Before reading this post, please take a moment to donate to the rescue efforts in Haiti.
As a Miami resident, it is almost impossible to think about the city’s urban life without considering the economic and cultural contributions of Haitians and Haitian-Americans. Like Havana, Port-au-Prince is part of a growing list of cities in the Caribbean and Latin America that makeup a transnational metropolis where over 65 percent of residents are foreign-born nationals.
In the media, Port-au-Prince appears as a distant city in a “developing” country: a site of natural disaster, political failure, violent spectacle and human tragedy. But in South Florida, where 250,000 Haitian nationals and bi-nationals reside, it is a local event, a conversation with your next door neighbor, co-worker, friend. In Miami, one grows up listening to Creole and Spanish on main street. The prospect of hurricanes and immigration waves allow you to be face to face with despair across national boundaries.
Newly elected mayor, Cuban-born Tomas Regalado has ordered all municipal fire stations to open their doors for donations. In Liberty City, home of the Haitian community, local development corporations, NGO’s and Dade county agencies are mobilizing to provide humanitarian assistance. Florida Governor Charlie Crist is sending emergency management teams to Miami in order to prepare the city for its role in relief, reconstruction, and perhaps re-settlement efforts. There is even a conversation in Miami’s plural public sphere of setting up a flight operation akin to Operacion Pedro Pan - “Operation Peter Pan”: an airlift program which brought children and parents together following Cuban Revolution.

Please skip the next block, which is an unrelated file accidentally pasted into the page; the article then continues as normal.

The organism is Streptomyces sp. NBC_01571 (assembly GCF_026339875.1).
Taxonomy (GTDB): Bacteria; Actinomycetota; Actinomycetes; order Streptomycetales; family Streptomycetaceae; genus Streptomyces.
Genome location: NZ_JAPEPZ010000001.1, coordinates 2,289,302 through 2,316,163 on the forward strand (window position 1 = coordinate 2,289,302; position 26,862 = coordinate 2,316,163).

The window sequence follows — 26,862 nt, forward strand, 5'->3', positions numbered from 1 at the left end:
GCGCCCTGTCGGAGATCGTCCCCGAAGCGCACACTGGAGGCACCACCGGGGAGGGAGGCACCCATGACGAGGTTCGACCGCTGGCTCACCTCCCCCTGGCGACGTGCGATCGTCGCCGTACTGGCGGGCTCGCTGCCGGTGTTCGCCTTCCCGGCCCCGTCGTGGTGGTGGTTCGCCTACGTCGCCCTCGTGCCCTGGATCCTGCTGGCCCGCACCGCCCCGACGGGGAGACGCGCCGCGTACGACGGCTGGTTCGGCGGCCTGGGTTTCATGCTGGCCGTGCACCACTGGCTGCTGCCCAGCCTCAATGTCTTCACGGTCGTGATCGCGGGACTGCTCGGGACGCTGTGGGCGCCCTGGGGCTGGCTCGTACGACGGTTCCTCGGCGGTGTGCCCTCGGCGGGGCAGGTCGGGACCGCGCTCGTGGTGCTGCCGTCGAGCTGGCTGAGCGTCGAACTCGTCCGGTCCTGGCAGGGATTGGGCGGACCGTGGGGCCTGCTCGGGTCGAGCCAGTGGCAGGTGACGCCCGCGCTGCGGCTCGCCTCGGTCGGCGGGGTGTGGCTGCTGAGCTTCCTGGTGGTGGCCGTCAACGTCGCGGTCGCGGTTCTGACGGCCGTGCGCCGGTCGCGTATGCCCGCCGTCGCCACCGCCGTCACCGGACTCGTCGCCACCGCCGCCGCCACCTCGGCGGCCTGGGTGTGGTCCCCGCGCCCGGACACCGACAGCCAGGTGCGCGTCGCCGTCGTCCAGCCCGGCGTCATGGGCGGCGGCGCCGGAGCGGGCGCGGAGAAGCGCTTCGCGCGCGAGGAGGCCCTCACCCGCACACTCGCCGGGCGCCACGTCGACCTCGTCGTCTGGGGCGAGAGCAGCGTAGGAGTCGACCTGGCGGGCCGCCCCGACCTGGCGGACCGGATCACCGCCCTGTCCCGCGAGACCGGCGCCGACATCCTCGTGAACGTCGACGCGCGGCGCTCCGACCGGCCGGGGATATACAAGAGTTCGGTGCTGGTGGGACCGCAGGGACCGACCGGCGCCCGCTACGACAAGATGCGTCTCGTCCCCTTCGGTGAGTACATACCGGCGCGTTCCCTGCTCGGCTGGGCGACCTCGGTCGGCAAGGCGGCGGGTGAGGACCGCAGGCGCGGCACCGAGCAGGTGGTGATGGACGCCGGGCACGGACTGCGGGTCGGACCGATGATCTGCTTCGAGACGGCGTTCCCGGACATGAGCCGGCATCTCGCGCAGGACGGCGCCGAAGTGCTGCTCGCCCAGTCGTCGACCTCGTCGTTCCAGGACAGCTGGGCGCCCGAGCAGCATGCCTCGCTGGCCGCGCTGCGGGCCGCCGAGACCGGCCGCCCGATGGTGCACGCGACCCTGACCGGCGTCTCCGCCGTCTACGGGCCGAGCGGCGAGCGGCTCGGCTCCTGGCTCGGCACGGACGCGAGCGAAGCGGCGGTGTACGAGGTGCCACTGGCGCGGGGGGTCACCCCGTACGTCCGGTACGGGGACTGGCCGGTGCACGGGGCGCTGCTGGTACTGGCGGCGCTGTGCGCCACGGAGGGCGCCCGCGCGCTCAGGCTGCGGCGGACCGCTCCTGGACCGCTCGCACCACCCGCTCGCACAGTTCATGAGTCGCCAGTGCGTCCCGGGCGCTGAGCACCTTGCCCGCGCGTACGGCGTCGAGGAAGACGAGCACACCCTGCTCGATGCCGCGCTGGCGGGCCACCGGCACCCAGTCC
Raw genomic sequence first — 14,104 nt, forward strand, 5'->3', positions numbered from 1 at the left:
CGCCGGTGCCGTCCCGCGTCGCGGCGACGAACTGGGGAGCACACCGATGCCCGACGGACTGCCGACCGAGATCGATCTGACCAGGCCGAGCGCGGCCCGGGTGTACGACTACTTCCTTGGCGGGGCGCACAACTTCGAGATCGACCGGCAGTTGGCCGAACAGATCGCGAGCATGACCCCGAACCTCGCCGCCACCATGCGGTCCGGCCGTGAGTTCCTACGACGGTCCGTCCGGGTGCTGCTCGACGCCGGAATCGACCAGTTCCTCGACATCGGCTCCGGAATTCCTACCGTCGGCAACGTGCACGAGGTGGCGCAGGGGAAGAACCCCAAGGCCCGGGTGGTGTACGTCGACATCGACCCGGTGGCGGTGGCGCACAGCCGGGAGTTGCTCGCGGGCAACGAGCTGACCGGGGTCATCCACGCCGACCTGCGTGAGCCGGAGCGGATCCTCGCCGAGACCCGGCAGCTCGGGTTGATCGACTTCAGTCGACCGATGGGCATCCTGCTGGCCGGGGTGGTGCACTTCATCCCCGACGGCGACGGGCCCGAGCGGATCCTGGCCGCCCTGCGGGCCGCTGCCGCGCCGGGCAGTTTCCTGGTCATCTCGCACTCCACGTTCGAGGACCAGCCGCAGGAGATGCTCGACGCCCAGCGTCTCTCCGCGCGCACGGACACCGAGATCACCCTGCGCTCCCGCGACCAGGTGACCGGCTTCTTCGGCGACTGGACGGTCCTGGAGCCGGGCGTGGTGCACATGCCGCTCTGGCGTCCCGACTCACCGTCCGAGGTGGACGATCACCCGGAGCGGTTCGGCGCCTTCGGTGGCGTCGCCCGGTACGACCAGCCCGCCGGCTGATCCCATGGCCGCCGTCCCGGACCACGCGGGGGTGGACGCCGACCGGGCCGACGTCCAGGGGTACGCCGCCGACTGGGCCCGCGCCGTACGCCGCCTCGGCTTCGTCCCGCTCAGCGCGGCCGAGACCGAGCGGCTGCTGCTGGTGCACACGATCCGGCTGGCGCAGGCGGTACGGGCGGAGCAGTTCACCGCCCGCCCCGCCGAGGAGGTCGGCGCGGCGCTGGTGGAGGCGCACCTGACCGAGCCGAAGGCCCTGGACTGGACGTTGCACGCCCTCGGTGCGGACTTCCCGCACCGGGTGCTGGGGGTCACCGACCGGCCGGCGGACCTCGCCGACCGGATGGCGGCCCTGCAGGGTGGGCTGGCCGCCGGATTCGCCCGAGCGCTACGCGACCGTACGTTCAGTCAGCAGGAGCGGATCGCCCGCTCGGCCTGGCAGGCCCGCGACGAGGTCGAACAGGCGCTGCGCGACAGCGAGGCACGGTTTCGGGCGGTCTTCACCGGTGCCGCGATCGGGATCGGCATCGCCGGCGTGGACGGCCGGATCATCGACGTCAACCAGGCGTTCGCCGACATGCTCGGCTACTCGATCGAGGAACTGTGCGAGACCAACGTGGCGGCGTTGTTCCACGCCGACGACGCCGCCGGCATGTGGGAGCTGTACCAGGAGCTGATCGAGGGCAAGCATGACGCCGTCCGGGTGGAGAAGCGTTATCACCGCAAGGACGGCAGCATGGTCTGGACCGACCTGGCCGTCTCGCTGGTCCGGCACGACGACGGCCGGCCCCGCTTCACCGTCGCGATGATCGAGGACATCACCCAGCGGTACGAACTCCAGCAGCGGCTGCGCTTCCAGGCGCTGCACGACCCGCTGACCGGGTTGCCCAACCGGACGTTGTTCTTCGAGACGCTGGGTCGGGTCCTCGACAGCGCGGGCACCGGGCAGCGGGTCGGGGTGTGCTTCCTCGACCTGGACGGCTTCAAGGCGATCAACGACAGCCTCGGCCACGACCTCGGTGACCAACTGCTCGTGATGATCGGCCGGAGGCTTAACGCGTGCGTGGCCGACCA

Haiti’s social and political history is intricately connected to United States foreign policy in the Caribbean and beyond. During the 80's and 90's Haitian refugees were refused entry to the US because they were considered “economic” instead of “political” refugees. This difference, underlined double standards where race played a fundamental role in allowing access. Following the catastrophe in Port-au-Prince Temporary Protection status for Haitians has been granted. Will this tragic event signal a momentous humanitarian shift in immigration policy, because it ultimately hits home?
One thing is certain, this crisis, playing out across national boundaries but felt on the ground in the US will reshape the face of this transnational metropolis, for years to come.
Credits: Images from the Huffington Post.